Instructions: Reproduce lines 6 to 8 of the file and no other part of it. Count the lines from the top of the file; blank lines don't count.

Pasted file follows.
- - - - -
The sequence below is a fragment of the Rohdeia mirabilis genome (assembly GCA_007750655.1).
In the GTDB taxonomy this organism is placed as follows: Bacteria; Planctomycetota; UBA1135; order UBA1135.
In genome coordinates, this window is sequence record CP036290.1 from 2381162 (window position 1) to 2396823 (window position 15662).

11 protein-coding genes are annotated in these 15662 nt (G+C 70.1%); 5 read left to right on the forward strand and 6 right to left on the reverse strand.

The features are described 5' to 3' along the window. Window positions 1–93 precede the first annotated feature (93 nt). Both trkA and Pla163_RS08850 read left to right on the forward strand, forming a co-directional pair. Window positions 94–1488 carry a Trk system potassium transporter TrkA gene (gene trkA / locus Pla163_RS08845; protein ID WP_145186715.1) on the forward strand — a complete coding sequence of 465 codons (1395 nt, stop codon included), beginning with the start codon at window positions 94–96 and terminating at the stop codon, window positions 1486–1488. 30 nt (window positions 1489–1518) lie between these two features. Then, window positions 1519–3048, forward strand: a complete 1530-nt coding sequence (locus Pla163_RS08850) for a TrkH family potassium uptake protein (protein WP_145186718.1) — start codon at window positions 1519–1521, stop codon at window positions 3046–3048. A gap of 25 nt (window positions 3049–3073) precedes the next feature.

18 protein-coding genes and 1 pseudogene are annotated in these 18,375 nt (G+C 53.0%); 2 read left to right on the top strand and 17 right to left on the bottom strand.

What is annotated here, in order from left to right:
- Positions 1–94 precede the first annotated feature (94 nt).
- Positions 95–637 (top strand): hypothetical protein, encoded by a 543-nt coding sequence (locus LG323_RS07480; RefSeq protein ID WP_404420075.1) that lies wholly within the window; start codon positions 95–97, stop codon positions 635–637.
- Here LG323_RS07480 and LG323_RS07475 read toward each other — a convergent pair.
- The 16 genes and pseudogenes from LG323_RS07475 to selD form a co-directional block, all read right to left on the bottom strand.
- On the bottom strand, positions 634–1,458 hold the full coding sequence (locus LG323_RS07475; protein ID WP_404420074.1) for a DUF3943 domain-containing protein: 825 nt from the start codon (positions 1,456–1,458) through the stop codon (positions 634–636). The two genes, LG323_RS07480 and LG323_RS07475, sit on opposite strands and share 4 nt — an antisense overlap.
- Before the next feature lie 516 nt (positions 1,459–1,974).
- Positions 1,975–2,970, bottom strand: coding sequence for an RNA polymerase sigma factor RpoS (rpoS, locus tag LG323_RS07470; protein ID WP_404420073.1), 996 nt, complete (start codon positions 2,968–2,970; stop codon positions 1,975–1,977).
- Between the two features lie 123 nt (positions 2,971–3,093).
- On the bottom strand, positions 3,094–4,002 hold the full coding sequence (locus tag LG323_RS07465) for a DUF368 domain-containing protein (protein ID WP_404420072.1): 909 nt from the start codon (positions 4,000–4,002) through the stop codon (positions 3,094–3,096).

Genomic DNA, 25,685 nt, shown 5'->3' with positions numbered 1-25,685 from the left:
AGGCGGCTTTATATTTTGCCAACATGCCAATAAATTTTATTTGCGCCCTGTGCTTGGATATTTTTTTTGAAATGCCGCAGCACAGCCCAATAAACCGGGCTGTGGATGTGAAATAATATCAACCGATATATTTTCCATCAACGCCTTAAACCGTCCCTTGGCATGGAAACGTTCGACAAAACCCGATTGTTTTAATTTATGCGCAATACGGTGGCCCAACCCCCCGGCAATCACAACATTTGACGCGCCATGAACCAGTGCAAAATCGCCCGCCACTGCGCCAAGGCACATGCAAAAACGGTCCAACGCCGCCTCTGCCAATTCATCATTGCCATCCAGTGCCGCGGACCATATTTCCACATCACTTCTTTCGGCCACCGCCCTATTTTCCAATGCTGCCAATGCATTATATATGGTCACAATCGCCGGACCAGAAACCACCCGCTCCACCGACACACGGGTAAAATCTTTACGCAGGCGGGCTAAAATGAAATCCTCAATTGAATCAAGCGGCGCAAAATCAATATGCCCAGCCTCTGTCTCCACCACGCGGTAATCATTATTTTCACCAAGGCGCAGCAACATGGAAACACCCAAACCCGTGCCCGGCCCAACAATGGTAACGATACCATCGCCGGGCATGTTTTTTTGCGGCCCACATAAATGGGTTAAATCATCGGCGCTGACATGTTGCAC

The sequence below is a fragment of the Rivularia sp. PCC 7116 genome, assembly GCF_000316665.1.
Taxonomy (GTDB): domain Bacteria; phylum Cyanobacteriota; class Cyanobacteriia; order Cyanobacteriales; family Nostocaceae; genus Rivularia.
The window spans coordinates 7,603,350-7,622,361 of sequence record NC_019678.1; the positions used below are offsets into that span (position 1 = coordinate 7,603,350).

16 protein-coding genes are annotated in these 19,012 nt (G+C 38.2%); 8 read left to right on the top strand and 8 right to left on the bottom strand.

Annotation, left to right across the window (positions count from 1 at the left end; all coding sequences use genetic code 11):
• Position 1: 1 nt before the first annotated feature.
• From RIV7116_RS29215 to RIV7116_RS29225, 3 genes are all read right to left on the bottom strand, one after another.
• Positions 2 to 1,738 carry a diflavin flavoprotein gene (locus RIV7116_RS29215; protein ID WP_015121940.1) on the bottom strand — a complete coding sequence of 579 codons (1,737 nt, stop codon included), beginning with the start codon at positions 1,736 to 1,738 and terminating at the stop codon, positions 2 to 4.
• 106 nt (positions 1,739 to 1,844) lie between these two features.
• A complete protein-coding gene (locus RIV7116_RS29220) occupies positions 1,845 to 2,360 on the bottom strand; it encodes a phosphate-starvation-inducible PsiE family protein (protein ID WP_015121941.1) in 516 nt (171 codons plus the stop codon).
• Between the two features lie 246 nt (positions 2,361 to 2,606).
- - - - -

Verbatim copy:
18 protein-coding genes and 1 pseudogene are annotated in these 18,375 nt (G+C 53.0%); 2 read left to right on the top strand and 17 right to left on the bottom strand.

What is annotated here, in order from left to right:
- Positions 1–94 precede the first annotated feature (94 nt).